Monday, December 14, 2009


3 : something that has the effect of a filter (as by holding back elements or modifying the appearance of something)

A friend of mine e-mailed me the other day to say that if she had a blog, her topic would be how much her filter interferes with seeing people the way God intends. She went on to tell me about a specific incident with someone she views as inconsiderate and how she views everything through this filter. Because of her past experiences, even innocent actions are held back by the preconception that they are coming from someone who puts themselves first.

My friend is right that she sees people through filters. We all do. And I think my friend is a step or two ahead of most people because she realizes that she has filters. It's nearly impossible for us not to make assumptions about people based on our past interactions with them, other events in our lives, our fears, our dreams, our prejudices. I'm not saying it's right for us to see other people through a specific frame of reference that might, at times, be a faulty one. But I am saying it's neither right nor wrong. It's simply how we are.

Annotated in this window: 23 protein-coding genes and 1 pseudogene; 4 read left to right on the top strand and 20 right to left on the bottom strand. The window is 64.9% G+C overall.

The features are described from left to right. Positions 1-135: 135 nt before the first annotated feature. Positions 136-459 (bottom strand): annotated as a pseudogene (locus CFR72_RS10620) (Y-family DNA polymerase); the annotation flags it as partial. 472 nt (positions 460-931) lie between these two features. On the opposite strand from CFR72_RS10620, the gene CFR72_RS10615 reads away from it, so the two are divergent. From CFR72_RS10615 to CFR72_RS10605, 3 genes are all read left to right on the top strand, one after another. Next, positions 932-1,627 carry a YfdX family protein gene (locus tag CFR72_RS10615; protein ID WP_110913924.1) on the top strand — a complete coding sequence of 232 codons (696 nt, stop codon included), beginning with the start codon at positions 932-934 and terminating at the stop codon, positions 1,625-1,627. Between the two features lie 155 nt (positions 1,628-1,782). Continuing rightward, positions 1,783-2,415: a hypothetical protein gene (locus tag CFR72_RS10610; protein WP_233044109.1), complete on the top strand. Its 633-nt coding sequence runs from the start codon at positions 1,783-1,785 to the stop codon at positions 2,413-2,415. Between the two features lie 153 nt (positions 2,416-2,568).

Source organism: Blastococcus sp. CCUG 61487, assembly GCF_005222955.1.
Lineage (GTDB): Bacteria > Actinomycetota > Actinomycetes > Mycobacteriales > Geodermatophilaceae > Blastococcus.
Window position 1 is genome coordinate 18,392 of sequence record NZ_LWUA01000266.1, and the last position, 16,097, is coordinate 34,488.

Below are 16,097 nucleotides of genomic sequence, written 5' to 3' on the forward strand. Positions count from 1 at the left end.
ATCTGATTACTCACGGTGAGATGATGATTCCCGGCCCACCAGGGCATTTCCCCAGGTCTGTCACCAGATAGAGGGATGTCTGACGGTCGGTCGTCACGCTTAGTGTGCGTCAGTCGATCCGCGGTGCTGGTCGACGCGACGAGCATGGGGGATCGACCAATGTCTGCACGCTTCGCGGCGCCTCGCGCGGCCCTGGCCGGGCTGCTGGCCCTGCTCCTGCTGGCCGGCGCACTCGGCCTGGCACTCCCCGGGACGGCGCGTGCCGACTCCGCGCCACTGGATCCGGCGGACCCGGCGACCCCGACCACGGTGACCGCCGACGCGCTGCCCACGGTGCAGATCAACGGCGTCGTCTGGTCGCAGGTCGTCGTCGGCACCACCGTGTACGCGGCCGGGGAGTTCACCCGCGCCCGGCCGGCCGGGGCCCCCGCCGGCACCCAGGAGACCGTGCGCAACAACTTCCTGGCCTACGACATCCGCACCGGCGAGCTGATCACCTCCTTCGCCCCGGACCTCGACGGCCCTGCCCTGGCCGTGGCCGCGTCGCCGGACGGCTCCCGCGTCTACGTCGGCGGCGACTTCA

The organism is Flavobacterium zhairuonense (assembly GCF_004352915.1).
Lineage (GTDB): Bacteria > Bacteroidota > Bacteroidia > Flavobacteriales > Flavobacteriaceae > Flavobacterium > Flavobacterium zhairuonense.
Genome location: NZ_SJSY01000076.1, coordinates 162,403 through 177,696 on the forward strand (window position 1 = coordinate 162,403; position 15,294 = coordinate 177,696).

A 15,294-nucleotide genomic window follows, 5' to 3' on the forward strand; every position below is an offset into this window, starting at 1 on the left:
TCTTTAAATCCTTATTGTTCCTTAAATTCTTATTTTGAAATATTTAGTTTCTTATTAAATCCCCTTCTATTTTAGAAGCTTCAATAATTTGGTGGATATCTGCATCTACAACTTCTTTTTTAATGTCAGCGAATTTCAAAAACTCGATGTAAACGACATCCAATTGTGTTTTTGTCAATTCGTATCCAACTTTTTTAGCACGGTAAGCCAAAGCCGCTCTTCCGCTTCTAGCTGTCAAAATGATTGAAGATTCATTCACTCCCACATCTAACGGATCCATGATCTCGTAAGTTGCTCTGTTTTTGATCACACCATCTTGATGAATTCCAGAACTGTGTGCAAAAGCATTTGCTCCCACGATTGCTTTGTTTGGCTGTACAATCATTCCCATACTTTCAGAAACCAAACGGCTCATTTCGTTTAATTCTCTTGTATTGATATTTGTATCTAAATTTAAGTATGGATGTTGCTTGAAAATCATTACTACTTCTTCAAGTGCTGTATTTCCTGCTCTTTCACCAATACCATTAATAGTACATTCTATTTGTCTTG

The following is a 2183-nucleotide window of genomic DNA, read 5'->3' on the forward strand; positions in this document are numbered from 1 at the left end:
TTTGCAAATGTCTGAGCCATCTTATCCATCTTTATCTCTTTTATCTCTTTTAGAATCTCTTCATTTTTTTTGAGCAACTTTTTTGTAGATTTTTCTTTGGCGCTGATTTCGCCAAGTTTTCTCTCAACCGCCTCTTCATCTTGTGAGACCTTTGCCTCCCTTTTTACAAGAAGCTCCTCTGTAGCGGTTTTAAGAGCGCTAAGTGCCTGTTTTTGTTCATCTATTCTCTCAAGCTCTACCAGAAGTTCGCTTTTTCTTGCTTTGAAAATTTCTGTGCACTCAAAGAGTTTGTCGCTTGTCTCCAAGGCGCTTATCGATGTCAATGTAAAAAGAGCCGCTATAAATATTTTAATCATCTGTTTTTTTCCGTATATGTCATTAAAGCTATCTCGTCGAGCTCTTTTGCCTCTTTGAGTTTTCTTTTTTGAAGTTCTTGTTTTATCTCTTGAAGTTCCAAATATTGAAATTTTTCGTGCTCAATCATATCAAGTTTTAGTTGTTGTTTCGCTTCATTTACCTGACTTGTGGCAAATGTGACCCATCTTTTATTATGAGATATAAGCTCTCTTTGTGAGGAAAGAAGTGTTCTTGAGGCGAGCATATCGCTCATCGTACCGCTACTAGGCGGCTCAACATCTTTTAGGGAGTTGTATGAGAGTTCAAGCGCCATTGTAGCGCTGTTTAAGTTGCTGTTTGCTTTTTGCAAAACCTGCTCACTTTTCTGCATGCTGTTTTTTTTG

And the people who scare me the most are the people who go through life believing they have no filters. The people who think that because they see someone as stupid or selfish or lazy, it must be true. These people are scary because they'll never change. They'll plow right through life and run right over people with their self-satisfied ignorance.

If we take the time to analyze what our own filters are, I think that's the first step towards seeing people for who they really are, not who we think they are. I'm not implying things will go easily from there. Even when we identify our preconceptions, we have to then determine whether they are misconceptions or not. My friend has legitimately been hurt by the person she views through a filter. What's challenging is determining when she is seeing this person realistically and when she's judging harshly. It's not an easy line to walk. But I think the coward's way out is to not examine ourselves too closely, for fear of what we might see.


Anonymous said...

Very well put!

Variations On A Theme said...

yes! In my last class we discussed gender, race and sexual orientation issues quite a bit, and it's interesting to me how many people believe they are completely innocent of any prejudice. I wish I were, but I have my own history and upbringing to overcome. The first step, for me, is accepting I need to change.